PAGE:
Saturday, January 29, 2005

Beware work-at-home scams

Do you want to work at home and raise your children, but don't have a job conducive to telecommuting or a home-based office? Beware the possibilities.

Through her Web site for work-at-home moms,, Cheryl Demas said she handles a lot of questions related to work-at-home scams that are prolific on the Internet and in women's magazines.

"If it sounds too good to be true, it probably is," she said. "The number one rule I tell people to follow is, if they ask for money up front, that is a red flag. Employers should pay you, you shouldn't pay the employer."

Demas said the exception would be direct sales businesses such as Mary Kay, which require an initial investment for a starter kit.

The most prevalent schemes today involve envelope stuffing, e-mail processing or order processing, where those responding are asked to send in money to "find out how," only to get instructions on how to place ads to get others to fall for the scheme.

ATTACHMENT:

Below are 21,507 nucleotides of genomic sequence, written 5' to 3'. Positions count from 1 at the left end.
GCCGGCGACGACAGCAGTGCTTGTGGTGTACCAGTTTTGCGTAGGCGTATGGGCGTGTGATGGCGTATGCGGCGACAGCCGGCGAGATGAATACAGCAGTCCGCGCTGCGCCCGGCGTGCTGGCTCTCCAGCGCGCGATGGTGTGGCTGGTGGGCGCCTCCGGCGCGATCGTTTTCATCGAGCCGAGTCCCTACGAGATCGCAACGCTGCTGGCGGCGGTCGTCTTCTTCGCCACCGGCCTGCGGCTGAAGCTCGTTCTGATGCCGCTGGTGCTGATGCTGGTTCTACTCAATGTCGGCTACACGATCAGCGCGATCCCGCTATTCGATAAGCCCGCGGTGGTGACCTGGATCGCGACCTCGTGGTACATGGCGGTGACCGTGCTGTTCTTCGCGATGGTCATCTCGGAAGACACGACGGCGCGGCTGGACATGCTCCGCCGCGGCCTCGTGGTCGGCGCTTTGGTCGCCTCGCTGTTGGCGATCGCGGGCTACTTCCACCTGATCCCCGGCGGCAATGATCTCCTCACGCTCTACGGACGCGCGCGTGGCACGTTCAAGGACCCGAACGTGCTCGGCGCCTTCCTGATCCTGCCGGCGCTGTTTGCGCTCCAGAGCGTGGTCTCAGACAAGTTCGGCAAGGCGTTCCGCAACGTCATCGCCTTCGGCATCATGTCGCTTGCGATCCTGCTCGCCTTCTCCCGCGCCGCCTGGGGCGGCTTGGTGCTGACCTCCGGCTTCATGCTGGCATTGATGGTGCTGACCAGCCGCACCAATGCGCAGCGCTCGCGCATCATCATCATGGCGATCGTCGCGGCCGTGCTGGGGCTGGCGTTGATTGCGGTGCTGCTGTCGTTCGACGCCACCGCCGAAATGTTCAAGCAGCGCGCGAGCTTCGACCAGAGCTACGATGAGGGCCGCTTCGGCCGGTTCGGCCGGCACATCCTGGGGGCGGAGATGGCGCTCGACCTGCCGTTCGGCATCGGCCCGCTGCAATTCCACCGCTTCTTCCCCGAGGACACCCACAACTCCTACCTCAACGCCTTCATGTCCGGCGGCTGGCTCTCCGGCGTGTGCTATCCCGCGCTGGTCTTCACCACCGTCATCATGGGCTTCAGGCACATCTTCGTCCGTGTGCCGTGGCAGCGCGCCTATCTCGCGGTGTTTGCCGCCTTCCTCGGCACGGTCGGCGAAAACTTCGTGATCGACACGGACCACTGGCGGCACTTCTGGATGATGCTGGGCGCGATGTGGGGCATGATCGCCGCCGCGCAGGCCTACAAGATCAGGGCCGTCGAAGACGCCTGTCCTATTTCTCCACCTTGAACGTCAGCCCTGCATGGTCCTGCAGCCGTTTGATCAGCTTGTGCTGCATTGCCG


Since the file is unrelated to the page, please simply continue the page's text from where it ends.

Home assembly schemes often ask for up-front money for projects that are put together in one's home, then typically rejected because "they're not up to standards," Demas said.

"People need to think about their skills and interests first, instead of just looking for something to make money," she said. "If you're doing something you love, the higher your chance of success."